TAMPA — Tin Man didn’t morph into a cuddly teddy bear at his Republican National Coronation, but through family videos and friends’ testimonials a clear picture emerged of Mitt Romney the family man anchored by his faith, a giving man who has spent a lifetime helping neighbors in need, a businessman who created more jobs than he destroyed, a roll-up-your sleeves leader who cares deeply about the future of our country.
Too bad most of the convention’s 30 million TV viewers missed the often emotional and heartfelt testimonials, which were not on primetime when the networks tuned in. Still, Romney’s speech on Thursday, in tone if not in substance, treated Americans to his kinder side.
And Ann “I love you, women!” Romney humanized her husband during her speech, as all wives in good marriages can easily do. She spoke of their own struggles as a young couple (hey, even those with stock options have to eat tuna and pasta to get ahead). Ann’s appeal to the undecided center-left women: Look beyond the GOP’s hard line on reproductive rights and tough talk on budget cuts that could hurt social programs and focus on your bank account and saddling your children, the next generation, with debt.
She proudly proclaimed: “I read somewhere that Mitt and I have a ‘storybook marriage.’ Well, in the storybooks I read, there were never long, long, rainy winter afternoons in a house with five boys screaming at once. And those storybooks never seemed to have chapters called MS or breast cancer. A storybook marriage? No, not at all. What Mitt Romney and I have is a real marriage.”
So, yes, Ann delivered Tin Man his heart — or, more accurately, tried to show us the heart that’s always been beating under Mitt’s crisp shirt and tie. And it’s a good thing because in a tight race like this one, undecided voters don’t just look at policy points or what we policy wonks know are red-meat party platforms meant to appease the most extreme wing of any party (forget rape as an “excuse” for an abortion, electrify those border fences) and that history shows us president after president have ignored once they get elected.
No, a small but crucial number of voters look for an emotional connection, a gut call.
They pick presidents like they pick their doctors — not always based on skill and experience alone but on that person’s warmth, charisma, a je ne sais quoi quality. You want a doctor who takes her time with you and explains what ails you and how to fix it. You want a president in that same way, which is why Barack Obama wowed independents in 2008 with his “hope and change” rhetoric only, to now, as polls show, be losing them by double-digits in this stagnant economy to Romney. George W. Bush also captured independents for his first election if not his second. These men connected with independents looking for the “trust” factor.
The polls’ numbers-crunchers are now busy determining what kind of bump Romney got from the convention coverage. His likeability ticked up five points, to 31 percent, compared to Obama’s 48 percent “likeability” rating among registered voters in one poll. A four-day Reuters/Ipsos poll during the convention has Obama and Romney 52-50 in general favorability, still neck-and-neck statistically.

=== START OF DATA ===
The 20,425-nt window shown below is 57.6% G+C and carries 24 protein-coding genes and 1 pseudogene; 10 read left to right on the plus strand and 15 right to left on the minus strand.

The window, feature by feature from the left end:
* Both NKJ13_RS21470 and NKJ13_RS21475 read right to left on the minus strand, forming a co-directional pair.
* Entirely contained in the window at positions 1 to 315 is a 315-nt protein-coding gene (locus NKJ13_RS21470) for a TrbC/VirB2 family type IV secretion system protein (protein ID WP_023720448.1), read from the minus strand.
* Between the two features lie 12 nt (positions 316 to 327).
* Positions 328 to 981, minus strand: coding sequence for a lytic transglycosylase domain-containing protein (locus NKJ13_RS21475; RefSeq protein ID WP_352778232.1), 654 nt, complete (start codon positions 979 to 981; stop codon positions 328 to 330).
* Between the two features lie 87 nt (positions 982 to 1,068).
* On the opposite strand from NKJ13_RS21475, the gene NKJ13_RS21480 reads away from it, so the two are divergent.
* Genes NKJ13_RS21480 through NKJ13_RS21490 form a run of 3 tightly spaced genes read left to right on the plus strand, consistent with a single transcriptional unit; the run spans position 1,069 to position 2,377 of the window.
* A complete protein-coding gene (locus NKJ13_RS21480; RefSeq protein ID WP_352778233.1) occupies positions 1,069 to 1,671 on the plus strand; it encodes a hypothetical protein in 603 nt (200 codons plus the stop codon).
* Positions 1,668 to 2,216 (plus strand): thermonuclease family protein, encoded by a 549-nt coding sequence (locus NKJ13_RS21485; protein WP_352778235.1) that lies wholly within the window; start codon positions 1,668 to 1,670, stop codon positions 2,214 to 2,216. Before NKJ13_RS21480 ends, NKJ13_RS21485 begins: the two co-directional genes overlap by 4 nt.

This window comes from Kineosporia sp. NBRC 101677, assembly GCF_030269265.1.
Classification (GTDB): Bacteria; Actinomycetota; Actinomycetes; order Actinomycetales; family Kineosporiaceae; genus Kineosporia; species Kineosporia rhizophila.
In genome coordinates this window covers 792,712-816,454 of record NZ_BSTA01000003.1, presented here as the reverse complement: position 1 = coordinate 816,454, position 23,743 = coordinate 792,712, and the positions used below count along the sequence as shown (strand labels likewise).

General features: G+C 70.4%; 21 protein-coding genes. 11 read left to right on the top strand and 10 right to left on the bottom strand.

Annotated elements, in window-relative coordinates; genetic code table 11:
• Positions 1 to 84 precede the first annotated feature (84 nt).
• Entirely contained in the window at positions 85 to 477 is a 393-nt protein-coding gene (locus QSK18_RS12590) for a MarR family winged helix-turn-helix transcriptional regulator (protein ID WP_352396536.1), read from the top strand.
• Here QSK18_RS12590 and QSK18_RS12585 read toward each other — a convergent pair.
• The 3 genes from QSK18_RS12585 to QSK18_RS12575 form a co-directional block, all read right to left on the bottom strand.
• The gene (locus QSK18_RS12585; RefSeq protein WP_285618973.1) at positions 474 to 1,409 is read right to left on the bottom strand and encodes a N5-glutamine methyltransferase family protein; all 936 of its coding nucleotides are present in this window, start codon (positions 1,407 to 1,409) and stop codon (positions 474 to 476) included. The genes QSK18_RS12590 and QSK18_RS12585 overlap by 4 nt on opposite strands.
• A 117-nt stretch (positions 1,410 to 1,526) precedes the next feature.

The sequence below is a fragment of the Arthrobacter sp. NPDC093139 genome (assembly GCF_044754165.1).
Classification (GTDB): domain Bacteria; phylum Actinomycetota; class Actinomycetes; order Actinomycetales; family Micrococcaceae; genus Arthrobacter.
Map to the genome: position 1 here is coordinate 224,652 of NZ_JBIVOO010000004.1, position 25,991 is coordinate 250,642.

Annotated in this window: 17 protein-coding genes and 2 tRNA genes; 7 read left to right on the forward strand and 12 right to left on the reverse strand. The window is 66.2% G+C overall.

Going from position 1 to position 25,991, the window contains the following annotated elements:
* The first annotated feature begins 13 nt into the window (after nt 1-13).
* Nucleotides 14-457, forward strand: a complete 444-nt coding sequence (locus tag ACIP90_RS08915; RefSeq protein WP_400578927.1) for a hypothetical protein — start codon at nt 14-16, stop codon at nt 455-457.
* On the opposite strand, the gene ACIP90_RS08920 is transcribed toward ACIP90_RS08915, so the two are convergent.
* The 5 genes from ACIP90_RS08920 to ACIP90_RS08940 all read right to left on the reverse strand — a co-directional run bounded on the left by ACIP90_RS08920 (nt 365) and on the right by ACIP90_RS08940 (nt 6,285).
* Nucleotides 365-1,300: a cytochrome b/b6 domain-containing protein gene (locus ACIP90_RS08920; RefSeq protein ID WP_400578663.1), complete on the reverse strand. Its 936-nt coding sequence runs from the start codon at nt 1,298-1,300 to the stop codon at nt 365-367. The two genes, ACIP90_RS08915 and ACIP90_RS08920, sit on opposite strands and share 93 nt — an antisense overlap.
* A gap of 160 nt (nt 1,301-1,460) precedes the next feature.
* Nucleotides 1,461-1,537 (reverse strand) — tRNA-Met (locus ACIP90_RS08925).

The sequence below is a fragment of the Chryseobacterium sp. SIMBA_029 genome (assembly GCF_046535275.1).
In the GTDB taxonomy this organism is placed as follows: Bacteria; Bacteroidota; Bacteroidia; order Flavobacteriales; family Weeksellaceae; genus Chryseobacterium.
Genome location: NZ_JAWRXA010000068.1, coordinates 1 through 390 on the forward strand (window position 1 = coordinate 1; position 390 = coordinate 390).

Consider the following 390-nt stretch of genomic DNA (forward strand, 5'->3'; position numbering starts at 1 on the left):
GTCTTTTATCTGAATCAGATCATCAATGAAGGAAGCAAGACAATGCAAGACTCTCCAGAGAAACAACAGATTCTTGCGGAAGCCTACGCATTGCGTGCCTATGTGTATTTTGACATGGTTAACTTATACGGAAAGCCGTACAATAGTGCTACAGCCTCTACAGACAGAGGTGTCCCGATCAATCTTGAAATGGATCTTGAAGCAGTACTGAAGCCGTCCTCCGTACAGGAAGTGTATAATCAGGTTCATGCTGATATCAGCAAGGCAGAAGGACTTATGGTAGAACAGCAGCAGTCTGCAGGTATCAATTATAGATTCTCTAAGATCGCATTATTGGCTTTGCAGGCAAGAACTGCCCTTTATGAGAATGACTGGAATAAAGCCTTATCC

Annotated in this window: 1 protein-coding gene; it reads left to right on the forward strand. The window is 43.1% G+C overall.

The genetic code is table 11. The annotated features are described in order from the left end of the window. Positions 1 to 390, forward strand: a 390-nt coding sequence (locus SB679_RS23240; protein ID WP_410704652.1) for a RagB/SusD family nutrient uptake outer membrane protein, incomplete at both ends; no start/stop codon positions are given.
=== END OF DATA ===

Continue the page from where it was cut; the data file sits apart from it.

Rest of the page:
Drill down to independents in that poll and you find Romney made an 11-point leap, with 45 percent of independent voters rating him favorably on Friday, after his speech, compared to 34 percent the day before.
When looking into Mitt Romney’s heart, it’s not too much to hope that the lessons from his father, George Romney, would inspire him to govern from the center.
As governor of Michigan, George Romney proudly carried the scarlet M (moderation that’s verboten in today’s far-right GOP). On the national stage he took on what was then the most extreme right of his party, Barry Goldwater, in 1964, and fought unapologetically for civil rights because it was the morally right thing to do.
Mitt Romney, as governor of Massachusetts, carried that M well. He had to work with a Democrat-led Legislature, and approached the job as an amicable businessman who wanted to create the conditions to improve the state economy. Thus, his signature “Romneycare” requiring everyone to have health insurance to spread the costs and lower the burden on middle class families. And so his state invested in education, too, demanding in exchange more accountability from public schools.
That Romney has been AWOL from this campaign, and may never return. But at the convention he opened the door to those independents who gave Obama the nod in 2008 and now feel frustrated, disappointed, abandoned. Romney offered them a “guilt free” nice-guy pass to head to the GOP:
“I wish President Obama had succeeded because I want America to succeed. But his promises gave way to disappointment and division. . . . How many days have you woken up feeling that something really special was happening in America? Many of you felt that way on Election Day four years ago. Hope and change had a powerful appeal. But tonight, I’d ask a simple question: If you felt that excitement when you voted for Barack Obama, shouldn’t you feel that way now that he’s President Obama? You know there’s something wrong with the kind of job he’s done as president when the best feeling you had was the day you voted for him.”
My own political compass keeps swinging wildly, not quite settling anywhere for long. Romney’s family history —the struggles of his father, a self-made man who grew up in the Great Depression and, without earning a college degree, rose to CEO of American Motors — shines an uplifting light on what could be Mitt’s journey if only the Tin Man were to follow his father’s yellow-brick road built on strongly held convictions.